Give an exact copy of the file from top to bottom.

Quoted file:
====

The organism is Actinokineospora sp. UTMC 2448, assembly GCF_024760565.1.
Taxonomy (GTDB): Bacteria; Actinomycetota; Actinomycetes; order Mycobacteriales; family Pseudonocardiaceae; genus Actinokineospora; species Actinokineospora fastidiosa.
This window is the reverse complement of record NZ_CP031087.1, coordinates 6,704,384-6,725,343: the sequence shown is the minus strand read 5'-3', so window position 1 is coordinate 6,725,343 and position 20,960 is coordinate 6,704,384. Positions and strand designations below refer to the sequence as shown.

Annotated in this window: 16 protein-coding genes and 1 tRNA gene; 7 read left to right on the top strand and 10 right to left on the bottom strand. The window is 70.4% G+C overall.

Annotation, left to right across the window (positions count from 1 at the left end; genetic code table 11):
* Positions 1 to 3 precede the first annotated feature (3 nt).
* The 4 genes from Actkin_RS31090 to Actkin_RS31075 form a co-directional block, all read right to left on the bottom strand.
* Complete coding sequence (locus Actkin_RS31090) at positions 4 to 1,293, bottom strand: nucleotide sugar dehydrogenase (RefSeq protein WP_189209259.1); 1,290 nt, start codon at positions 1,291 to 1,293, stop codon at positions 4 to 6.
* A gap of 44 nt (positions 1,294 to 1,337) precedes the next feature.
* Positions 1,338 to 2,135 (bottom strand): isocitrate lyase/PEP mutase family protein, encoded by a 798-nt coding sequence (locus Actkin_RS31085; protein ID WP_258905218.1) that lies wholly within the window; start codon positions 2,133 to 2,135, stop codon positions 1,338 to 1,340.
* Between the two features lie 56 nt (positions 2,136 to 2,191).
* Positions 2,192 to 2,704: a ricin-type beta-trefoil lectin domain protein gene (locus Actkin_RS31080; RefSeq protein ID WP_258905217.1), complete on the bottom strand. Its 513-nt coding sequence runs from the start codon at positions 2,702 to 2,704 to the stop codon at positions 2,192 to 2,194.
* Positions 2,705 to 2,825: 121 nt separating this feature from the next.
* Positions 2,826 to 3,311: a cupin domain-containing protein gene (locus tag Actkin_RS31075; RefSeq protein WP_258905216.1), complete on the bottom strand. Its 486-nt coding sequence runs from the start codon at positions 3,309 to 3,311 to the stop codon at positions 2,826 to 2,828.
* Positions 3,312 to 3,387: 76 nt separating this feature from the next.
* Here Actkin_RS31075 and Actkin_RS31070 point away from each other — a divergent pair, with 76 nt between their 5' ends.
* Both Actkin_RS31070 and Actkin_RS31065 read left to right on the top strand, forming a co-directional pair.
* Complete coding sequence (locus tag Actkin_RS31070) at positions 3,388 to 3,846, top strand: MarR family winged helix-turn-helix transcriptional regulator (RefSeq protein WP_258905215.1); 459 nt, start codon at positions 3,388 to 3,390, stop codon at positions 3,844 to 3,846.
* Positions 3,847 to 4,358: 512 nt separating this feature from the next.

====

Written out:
The organism is Actinokineospora sp. UTMC 2448, assembly GCF_024760565.1.
Taxonomy (GTDB): Bacteria; Actinomycetota; Actinomycetes; order Mycobacteriales; family Pseudonocardiaceae; genus Actinokineospora; species Actinokineospora fastidiosa.
This window is the reverse complement of record NZ_CP031087.1, coordinates 6,704,384-6,725,343: the sequence shown is the minus strand read 5'-3', so window position 1 is coordinate 6,725,343 and position 20,960 is coordinate 6,704,384. Positions and strand designations below refer to the sequence as shown.

Annotated in this window: 16 protein-coding genes and 1 tRNA gene; 7 read left to right on the top strand and 10 right to left on the bottom strand. The window is 70.4% G+C overall.

Annotation, left to right across the window (positions count from 1 at the left end; genetic code table 11):
* Positions 1 to 3 precede the first annotated feature (3 nt).
* The 4 genes from Actkin_RS31090 to Actkin_RS31075 form a co-directional block, all read right to left on the bottom strand.
* Complete coding sequence (locus Actkin_RS31090) at positions 4 to 1,293, bottom strand: nucleotide sugar dehydrogenase (RefSeq protein WP_189209259.1); 1,290 nt, start codon at positions 1,291 to 1,293, stop codon at positions 4 to 6.
* A gap of 44 nt (positions 1,294 to 1,337) precedes the next feature.
* Positions 1,338 to 2,135 (bottom strand): isocitrate lyase/PEP mutase family protein, encoded by a 798-nt coding sequence (locus Actkin_RS31085; protein ID WP_258905218.1) that lies wholly within the window; start codon positions 2,133 to 2,135, stop codon positions 1,338 to 1,340.
* Between the two features lie 56 nt (positions 2,136 to 2,191).
* Positions 2,192 to 2,704: a ricin-type beta-trefoil lectin domain protein gene (locus Actkin_RS31080; RefSeq protein ID WP_258905217.1), complete on the bottom strand. Its 513-nt coding sequence runs from the start codon at positions 2,702 to 2,704 to the stop codon at positions 2,192 to 2,194.
* Positions 2,705 to 2,825: 121 nt separating this feature from the next.
* Positions 2,826 to 3,311: a cupin domain-containing protein gene (locus tag Actkin_RS31075; RefSeq protein WP_258905216.1), complete on the bottom strand. Its 486-nt coding sequence runs from the start codon at positions 3,309 to 3,311 to the stop codon at positions 2,826 to 2,828.
* Positions 3,312 to 3,387: 76 nt separating this feature from the next.
* Here Actkin_RS31075 and Actkin_RS31070 point away from each other — a divergent pair, with 76 nt between their 5' ends.
* Both Actkin_RS31070 and Actkin_RS31065 read left to right on the top strand, forming a co-directional pair.
* Complete coding sequence (locus tag Actkin_RS31070) at positions 3,388 to 3,846, top strand: MarR family winged helix-turn-helix transcriptional regulator (RefSeq protein WP_258905215.1); 459 nt, start codon at positions 3,388 to 3,390, stop codon at positions 3,844 to 3,846.
* Positions 3,847 to 4,358: 512 nt separating this feature from the next.